The Galleria del Costume (costume gallery) at Palazzo Pitti is a fashion lovers’ paradise, with displays that change every two or three years, housing precious gowns from the Renaissance until recent years. On December 9th, 2013, it is celebrating 30 years of life.

The museum began in 1983 with a nucleus of historical clothing owned by the state, which was expanded over the years by a series of important donations such as Umberto Tirelli in 1986, and 90 pieces from Gianfranco Ferrè in 2003. The gallery also includes a restoration lab, which is very important since the shape and material of historic clothing, in particular, requires expert conservation.

Give the conservation needs of the clothing, which also requires unusual storage pracises, the gallery display changes every two years or so. There is a chronological section that serves a didactic purpose, as well as a thematic area that the curators decide.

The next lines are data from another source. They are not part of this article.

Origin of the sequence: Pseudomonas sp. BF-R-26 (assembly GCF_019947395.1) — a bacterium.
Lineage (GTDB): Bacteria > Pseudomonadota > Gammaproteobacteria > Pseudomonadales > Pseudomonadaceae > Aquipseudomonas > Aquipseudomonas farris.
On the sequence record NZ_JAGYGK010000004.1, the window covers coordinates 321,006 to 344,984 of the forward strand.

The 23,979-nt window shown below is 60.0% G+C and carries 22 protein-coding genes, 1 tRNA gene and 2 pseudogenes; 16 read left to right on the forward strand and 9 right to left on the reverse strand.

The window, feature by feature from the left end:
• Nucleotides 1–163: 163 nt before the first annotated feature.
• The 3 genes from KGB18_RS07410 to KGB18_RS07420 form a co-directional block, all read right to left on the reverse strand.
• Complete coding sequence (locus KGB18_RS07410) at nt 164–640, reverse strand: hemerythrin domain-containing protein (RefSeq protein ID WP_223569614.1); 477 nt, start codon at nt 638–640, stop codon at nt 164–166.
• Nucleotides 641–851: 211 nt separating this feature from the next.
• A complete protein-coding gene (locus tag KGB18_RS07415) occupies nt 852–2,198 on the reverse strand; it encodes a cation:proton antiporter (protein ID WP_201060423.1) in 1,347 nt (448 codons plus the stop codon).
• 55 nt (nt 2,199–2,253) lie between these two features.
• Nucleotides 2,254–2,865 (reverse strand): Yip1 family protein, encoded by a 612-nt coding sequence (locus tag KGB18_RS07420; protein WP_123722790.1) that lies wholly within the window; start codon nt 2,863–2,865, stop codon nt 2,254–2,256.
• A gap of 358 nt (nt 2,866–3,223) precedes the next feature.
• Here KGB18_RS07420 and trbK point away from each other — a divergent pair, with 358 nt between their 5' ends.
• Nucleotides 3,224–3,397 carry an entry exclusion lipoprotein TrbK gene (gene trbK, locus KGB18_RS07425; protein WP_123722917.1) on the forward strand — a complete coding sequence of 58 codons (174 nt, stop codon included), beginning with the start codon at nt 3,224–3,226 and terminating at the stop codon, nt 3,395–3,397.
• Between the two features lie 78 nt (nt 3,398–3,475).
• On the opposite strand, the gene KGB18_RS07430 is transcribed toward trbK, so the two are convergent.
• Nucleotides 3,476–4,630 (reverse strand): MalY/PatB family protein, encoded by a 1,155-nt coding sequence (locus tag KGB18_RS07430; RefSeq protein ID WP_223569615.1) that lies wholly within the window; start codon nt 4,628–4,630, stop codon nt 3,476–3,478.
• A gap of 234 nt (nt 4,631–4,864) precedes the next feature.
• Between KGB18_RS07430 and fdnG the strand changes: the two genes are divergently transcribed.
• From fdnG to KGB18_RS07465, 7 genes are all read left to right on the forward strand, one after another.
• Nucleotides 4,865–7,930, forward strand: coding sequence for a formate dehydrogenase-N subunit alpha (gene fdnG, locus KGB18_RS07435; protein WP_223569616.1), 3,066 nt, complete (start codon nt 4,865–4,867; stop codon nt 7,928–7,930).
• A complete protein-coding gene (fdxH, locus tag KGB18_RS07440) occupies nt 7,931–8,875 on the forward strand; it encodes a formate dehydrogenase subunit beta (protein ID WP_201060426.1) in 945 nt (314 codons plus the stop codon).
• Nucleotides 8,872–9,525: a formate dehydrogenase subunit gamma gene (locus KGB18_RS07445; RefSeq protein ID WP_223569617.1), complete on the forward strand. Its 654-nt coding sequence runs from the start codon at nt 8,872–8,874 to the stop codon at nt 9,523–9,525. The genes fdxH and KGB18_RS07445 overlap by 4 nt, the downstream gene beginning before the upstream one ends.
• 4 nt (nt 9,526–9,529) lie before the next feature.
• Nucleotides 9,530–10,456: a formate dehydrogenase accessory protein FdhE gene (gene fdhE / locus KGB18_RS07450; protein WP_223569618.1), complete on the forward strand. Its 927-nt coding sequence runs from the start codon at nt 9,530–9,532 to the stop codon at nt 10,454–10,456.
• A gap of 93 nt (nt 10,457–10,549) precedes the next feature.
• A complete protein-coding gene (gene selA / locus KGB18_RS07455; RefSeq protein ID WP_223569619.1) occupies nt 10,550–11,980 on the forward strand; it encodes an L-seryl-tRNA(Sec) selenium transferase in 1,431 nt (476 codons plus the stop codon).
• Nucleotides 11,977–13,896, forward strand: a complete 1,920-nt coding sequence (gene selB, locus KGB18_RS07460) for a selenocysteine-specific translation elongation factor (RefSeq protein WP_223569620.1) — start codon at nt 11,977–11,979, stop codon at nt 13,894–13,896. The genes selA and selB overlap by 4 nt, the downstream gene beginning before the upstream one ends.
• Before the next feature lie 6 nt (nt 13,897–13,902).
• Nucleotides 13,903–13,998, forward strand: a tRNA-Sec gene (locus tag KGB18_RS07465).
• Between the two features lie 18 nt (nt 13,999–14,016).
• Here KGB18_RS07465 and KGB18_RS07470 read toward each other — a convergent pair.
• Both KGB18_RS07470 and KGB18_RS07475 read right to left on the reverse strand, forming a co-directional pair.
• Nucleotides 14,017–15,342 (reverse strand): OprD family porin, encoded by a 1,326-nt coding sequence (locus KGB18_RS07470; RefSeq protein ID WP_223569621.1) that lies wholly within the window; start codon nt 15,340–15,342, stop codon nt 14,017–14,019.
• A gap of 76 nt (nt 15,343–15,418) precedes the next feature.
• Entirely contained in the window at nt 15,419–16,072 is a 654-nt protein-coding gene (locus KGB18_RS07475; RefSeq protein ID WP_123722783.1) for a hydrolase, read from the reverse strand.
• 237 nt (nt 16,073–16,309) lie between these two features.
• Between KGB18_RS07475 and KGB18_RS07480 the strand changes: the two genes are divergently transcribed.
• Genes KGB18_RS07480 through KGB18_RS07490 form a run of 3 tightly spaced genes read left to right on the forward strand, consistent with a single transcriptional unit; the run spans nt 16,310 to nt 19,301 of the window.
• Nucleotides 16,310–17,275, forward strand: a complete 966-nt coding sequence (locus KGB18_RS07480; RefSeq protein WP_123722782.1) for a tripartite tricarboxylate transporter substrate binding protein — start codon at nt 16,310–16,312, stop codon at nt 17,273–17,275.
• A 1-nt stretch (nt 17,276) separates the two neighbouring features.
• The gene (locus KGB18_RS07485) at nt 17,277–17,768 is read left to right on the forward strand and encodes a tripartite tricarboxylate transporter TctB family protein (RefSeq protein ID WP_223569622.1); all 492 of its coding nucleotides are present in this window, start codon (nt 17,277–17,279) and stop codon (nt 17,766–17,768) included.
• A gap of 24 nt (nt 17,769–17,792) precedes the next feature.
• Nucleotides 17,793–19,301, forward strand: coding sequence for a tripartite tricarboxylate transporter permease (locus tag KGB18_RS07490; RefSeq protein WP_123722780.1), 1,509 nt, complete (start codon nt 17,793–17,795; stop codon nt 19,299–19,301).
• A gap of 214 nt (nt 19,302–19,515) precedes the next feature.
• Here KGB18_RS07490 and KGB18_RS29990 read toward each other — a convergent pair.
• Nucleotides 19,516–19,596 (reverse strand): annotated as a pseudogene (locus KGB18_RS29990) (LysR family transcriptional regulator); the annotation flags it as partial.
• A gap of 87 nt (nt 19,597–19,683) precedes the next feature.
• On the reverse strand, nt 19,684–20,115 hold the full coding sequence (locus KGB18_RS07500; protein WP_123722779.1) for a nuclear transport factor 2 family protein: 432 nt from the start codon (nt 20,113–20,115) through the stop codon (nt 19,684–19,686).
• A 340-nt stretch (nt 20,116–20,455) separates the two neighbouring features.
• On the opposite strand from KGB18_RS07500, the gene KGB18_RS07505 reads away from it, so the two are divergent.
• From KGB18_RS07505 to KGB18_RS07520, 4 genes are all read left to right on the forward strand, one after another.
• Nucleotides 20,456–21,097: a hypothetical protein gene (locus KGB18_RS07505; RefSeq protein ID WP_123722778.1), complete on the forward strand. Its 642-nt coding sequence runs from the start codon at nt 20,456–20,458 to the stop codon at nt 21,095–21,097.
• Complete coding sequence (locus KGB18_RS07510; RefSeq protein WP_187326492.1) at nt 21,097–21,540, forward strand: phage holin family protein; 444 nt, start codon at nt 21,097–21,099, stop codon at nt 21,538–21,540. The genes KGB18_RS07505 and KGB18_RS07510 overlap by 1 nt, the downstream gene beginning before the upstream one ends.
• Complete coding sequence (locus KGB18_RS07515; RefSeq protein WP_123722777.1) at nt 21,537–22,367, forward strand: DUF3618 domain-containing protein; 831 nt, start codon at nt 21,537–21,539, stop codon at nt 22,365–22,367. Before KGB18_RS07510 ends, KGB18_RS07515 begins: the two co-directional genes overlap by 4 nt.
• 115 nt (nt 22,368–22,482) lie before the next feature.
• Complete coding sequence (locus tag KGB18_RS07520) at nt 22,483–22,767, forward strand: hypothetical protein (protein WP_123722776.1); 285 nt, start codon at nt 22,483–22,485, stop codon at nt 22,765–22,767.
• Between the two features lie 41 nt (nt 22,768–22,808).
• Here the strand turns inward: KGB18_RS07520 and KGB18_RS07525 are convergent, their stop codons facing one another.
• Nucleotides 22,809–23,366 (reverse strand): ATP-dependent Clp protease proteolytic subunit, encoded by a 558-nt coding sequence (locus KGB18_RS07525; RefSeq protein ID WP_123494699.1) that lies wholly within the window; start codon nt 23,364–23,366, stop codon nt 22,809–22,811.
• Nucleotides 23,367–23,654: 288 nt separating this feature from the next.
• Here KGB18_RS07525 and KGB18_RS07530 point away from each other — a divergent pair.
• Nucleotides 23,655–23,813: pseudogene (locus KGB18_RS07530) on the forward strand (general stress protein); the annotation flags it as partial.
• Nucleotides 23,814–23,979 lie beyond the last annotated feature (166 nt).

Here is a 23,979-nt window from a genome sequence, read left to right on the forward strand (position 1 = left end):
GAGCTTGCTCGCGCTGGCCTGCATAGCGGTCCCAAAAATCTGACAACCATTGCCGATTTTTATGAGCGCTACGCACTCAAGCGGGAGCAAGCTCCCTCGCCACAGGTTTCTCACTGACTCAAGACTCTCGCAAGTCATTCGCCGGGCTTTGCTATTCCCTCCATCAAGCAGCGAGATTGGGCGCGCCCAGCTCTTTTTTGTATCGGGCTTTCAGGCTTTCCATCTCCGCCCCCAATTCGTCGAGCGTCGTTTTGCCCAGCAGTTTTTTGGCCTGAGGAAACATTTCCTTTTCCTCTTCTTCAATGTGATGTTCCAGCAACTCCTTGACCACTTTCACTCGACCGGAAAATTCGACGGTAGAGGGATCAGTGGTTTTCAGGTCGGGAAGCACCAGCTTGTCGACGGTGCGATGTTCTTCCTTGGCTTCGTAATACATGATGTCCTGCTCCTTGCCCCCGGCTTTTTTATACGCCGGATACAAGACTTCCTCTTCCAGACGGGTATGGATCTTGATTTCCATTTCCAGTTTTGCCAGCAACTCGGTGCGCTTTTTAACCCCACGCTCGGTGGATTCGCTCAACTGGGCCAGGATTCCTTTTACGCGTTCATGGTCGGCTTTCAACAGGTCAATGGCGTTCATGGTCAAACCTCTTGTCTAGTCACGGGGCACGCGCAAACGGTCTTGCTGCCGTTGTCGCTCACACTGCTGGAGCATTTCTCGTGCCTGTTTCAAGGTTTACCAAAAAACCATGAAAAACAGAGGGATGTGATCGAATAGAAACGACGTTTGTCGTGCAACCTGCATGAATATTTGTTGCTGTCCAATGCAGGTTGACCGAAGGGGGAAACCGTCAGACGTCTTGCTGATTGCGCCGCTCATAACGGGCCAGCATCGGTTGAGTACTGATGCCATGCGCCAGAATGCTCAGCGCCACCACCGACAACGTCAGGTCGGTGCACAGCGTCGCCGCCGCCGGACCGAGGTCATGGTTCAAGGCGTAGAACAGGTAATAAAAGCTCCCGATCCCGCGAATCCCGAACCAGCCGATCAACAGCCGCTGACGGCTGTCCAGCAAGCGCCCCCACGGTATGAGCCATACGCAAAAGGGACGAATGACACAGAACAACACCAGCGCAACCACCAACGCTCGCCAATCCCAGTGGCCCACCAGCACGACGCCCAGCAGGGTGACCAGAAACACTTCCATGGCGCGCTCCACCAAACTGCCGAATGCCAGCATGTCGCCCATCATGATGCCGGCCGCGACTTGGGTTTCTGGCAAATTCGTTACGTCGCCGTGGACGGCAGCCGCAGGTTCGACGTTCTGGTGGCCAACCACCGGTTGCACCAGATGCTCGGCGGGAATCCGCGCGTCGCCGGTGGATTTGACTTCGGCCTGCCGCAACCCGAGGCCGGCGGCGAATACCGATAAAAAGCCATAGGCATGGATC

The only permanent display – in a very darkened room – is the funerary clothing of Cosimo I de’ Medici, Eleonora di Toledo and their son Don Garzia. Eleonora’s dress is one of the most beautiful pieces of Renaissance clothing I have ever seen – a modern shape now desired by many brides (a rather morbid thought as she was buried in this dress). The restoration of these pieces was extremely difficult for reasons you might imagine… like the need to remove elements of decomposition from the fabric (yuck).

The celebrations for the 30th anniversary of the museum are marked with a short, temporary display from Enrico Coveri Maison, and gifts from the Banca di Cambiano, and from the private donors Andrea Ferretti, Fabiola Forchir, Gianfranco Grimaldi, Cristina Grossi Zanuccoli and Cecilia Matteucci Lavarini (visible only until December 10, 2013).

The Galleria del Costume is open regularly as part of Palazzo Pitti’s museums.

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